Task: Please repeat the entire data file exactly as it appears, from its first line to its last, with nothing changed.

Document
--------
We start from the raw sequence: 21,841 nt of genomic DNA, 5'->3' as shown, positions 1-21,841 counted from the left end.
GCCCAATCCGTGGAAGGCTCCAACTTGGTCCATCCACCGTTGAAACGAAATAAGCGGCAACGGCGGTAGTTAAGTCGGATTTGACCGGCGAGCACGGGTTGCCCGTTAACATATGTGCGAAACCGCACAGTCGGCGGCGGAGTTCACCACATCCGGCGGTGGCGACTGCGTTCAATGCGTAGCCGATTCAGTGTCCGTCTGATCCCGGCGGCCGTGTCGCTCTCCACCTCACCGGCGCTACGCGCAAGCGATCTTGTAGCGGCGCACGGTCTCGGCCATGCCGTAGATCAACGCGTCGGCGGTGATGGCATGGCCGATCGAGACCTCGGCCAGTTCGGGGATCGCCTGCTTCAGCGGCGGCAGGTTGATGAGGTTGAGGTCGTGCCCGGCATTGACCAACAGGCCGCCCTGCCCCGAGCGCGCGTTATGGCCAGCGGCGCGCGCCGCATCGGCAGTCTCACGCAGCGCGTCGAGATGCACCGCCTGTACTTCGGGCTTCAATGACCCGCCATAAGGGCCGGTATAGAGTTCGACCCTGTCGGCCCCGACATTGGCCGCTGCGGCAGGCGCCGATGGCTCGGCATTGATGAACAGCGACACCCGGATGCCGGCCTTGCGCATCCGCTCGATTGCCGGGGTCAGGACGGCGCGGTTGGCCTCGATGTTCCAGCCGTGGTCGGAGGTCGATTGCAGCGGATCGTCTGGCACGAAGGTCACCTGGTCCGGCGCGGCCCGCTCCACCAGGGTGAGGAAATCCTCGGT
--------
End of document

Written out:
We start from the raw sequence: 21,841 nt of genomic DNA, 5'->3' as shown, positions 1-21,841 counted from the left end.
GCCCAATCCGTGGAAGGCTCCAACTTGGTCCATCCACCGTTGAAACGAAATAAGCGGCAACGGCGGTAGTTAAGTCGGATTTGACCGGCGAGCACGGGTTGCCCGTTAACATATGTGCGAAACCGCACAGTCGGCGGCGGAGTTCACCACATCCGGCGGTGGCGACTGCGTTCAATGCGTAGCCGATTCAGTGTCCGTCTGATCCCGGCGGCCGTGTCGCTCTCCACCTCACCGGCGCTACGCGCAAGCGATCTTGTAGCGGCGCACGGTCTCGGCCATGCCGTAGATCAACGCGTCGGCGGTGATGGCATGGCCGATCGAGACCTCGGCCAGTTCGGGGATCGCCTGCTTCAGCGGCGGCAGGTTGATGAGGTTGAGGTCGTGCCCGGCATTGACCAACAGGCCGCCCTGCCCCGAGCGCGCGTTATGGCCAGCGGCGCGCGCCGCATCGGCAGTCTCACGCAGCGCGTCGAGATGCACCGCCTGTACTTCGGGCTTCAATGACCCGCCATAAGGGCCGGTATAGAGTTCGACCCTGTCGGCCCCGACATTGGCCGCTGCGGCAGGCGCCGATGGCTCGGCATTGATGAACAGCGACACCCGGATGCCGGCCTTGCGCATCCGCTCGATTGCCGGGGTCAGGACGGCGCGGTTGGCCTCGATGTTCCAGCCGTGGTCGGAGGTCGATTGCAGCGGATCGTCTGGCACGAAGGTCACCTGGTCCGGCGCGGCCCGCTCCACCAGGGTGAGGAAATCCTCGGT